Uyghur Friendship Group at EP Discusses China’s “Re-education” Camps
A meeting of the Uyghur Friendship Group, hosted by MEP Csaba Sógor (EPP), discussed the deteriorating human rights situation in China. Special guest and scholar Dr Rachel Harris underlined the increasing securisation of the Chinese government and the growing concern for Uyghurs detained and kept in so-called re-education camps. The Vice President of the Friendship Group, MEP László Tőkés (EPP), also made an appearance, restating his solidarity with the Uyghur people and their struggle for equality, respect and human rights.
On Tuesday 26 June 2018, the Uyghur Friendship Group convened a conference at the European Parliament. The event, hosted by MEP Csaba Sógor (EPP), served as a meeting of the Uyghur Friendship Group, which had been inaugurated with a conference in late 2017.
Following MEP Sógor’s opening remarks, MEP Ramon Tremosa voiced a message of solidarity with the Uyghur people, saying “your fight is my fight”, with regard to the situation of the current self-determination struggle in Catalonia.
Dr Rachel Harris (SOAS) presented on the recent and current human rights violations that are being carried out against the Uyghur community in East Turkestan, officially known as the Xinjiang Uyghur Autonomous Region, in China. As Harris noted, the Chinese anti-Uyghur position has grown more oppressive in the last two decades, following the September 11thattacks and the “war on terror” policy, which the Chinese adapted to their needs. In applying such a policy, the Chinese have implemented a wide range of invasive and discriminatory protocols for the Uyghur community, from violent government response to peaceful protests to passing legislation that outlaws wearing a veil, growing a beard, eating halal or fasting, to dubbing those who refrain from drinking alcohol or smoking as religious extremists. Dr Harris also expressed concern on the securisation of the Chinese state and the use of checkpoints, facial recognition software, and random examinations as means to restrict Uyghur movement within and outside of the Xinjiang province.
However, Harris highlighted the most alarming trend in the oppression of Uyghurs and Uyghur culture: the growing number of “re-education” indoctrination camps that have been opened. In these camps, Uyghur prisoners are forced to wake before dawn, sing patriotic songs in several moments of the day, and apologize for their dress, prayer and for teaching their religion to their children. Those who comply with denouncing their identities and culture are said to be rewarded, while those who resist are often put into solitary confinement and even denied food. When Uyghur relatives living overseas inquire about their loved ones, these inquiries are perceived as threatening and therefore endanger their family members of being detained and placed in “re-education camps”.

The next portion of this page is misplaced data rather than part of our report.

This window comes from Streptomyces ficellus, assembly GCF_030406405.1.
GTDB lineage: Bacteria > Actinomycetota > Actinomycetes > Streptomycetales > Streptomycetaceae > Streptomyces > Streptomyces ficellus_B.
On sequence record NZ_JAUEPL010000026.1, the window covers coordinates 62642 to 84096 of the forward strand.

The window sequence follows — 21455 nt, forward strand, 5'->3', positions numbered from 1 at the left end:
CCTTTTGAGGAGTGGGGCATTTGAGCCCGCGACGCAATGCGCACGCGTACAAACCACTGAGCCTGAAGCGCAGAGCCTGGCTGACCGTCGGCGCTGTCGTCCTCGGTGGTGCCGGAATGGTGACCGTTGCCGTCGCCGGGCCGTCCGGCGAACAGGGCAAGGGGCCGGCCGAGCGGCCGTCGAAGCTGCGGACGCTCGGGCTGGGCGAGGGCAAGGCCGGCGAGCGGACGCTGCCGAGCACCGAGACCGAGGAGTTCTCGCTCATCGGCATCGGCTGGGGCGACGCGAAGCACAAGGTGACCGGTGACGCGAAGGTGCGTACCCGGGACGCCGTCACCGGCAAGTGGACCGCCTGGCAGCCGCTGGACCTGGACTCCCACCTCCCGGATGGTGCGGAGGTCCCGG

To conclude, Harris denounced Chinese actions, stating “the anti-extremism campaign in the Xinjiang Uyghur Autonomous Region is an unprecedented example of coercive social re-engineering that seeks to discipline and control an entire ethnic group”.
Mr Dolkun Isa followed by leading a moment of silence on the 9th anniversary of the Shaoguan incident on 26 June 2009, where groups of Han Chinese targeted Uyghur co-workers, violently killing at least two—an event that triggered the July 2009 Urumqi riots. Isa made personal remarks on his personal situation of recently losing his mother and being unable to contact his father and siblings for several years. Isa stressed the urgency of the worsening situation, requesting the EU to take a bold stand, and the European Parliament to pass resolutions that would pressure the Chinese to end such harmful policies.
MEP László Tőkés, Vice President of the Uyghur Friendship Group, made closing remarks, updating participants on the meetings of the European Parliament Human Rights subcommittee. Tőkés reiterated his support by saying “whenever action or solidarity is needed, I hope you see that you can count on us”.